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SpaceX launches 10 more Iridium satellites, lands rocket in "worst" conditions

(Xinhua)    09:22, July 26, 2018

LOS ANGELES, July 25 (Xinhua) -- Private U.S. spaceflight company SpaceX launched Falcon 9 rocket from California on Wednesday morning, which carried 10 more next-generation satellites for Iridium Communications, and successfully landed the first stage on a drone ship in the harshest weather conditions to date.

After the rocket's nine Merlin 1D engines passed an automated health check, the Falcon 9 was released from the Space Launch Complex 4E (SLC-4E) at Vandenberg Air Force Base at 4:39 a.m. PDT (1139 GMT).

Because of the precision needed for satellite insertion, the launch had only a one-second window, John Insprucker, a principal integration engineer at SpaceX, said during a live webcast.

The launch went smoothly, despite the fact that fog obscured the view of the rocket until after lift-off.

At about two minutes and 27 seconds, the company confirmed main engine cutoff and stage separation.

The weather and sea conditions were "fairly rough. They are the worst that we've ever had for trying to get a first stage on the drone ship," said Insprucker during the live webcast.

Following the launch, SpaceX expected to recover as much of the rocket as it possibly could.

About seven minutes and 17 seconds later, the rocket's first stage successfully landed on the drone ship "Just Read the Instructions" stationed in the Pacific Ocean.

"Despite challenging weather conditions, Falcon 9 first stage booster landed on Just Read the Instructions," SpaceX tweeted.

The launch also included an attempt to catch the Falcon 9's nose cone, or payload fairing, with a giant net stretched across a boat called Mr. Steven. However, the weather was too harsh for the maneuver, the company confirmed in a later update.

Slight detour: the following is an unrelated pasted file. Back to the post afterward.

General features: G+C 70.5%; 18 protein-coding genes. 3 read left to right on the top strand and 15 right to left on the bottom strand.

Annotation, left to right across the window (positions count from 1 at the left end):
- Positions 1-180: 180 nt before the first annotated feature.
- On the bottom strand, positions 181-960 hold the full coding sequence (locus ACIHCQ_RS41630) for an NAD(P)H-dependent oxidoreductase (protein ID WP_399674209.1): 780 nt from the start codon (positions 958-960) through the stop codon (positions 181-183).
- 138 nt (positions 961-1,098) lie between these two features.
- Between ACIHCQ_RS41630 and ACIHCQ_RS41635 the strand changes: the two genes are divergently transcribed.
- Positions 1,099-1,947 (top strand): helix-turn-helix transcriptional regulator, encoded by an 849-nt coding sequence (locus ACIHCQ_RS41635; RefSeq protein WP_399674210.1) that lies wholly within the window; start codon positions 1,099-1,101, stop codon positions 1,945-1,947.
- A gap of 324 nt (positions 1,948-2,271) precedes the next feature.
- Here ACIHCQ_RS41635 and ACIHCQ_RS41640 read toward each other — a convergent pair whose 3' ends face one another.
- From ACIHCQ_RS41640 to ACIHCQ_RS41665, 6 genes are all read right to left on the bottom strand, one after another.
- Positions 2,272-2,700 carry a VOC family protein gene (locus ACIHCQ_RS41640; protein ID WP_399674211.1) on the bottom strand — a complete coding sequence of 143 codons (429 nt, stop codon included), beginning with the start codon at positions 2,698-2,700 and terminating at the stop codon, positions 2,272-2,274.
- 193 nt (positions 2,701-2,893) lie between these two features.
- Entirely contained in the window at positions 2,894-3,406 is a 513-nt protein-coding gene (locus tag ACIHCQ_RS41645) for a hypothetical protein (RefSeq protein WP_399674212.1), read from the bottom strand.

"They did see the payload fairing coming down, but they were not able to catch it in the net," Insprucker said during the broadcast about 50 minutes after liftoff.

SpaceX has been trying to catch its rockets' fairings for months, but the California-based company hasn't been able to catch one out of the sky yet. Earlier in July, the company tweeted photos of a boat with an upgraded net four times larger than the previous version.

The primary mission of Wednesday's launch, called Iridium-7, is to deliver 10 satellites to low-Earth orbit for Iridium Communications, an American company providing satellite communications.

The Iridium Next satellites were deployed about 56 minutes after liftoff, with the process taking about 15 minutes.

"Successful deployment of 10 @IridiumComm NEXT satellites to low-Earth orbit confirmed," SpaceX tweeted.

The mission has brought the total number of Iridium's satellites in orbit to 65. It is the seventh of eight scheduled SpaceX launches for Iridium's next-generation global satellite constellation, Iridium NEXT.

In total, 81 satellites are built, with 66 in the operational constellation, nine serving as on-orbit spares and six as ground spares.

Iridium is the only mobile voice and data satellite communications network that spans the entire globe. The company said it is on track to fully replace the world's largest commercial satellite network of low-Earth orbit satellites in what will be one of the largest "tech upgrades" in history.

The next generation global satellite constellation will provide coverage over Earth's entire surface, including across oceans, airways and polar regions, according to the company.

Wednesday's launch followed a launch from the opposite coast on Sunday and will be followed by another launch scheduled for early August.

(For the latest China news, Please follow People's Daily on Twitter and Facebook)(Web editor: Liang Jun, Bianji)

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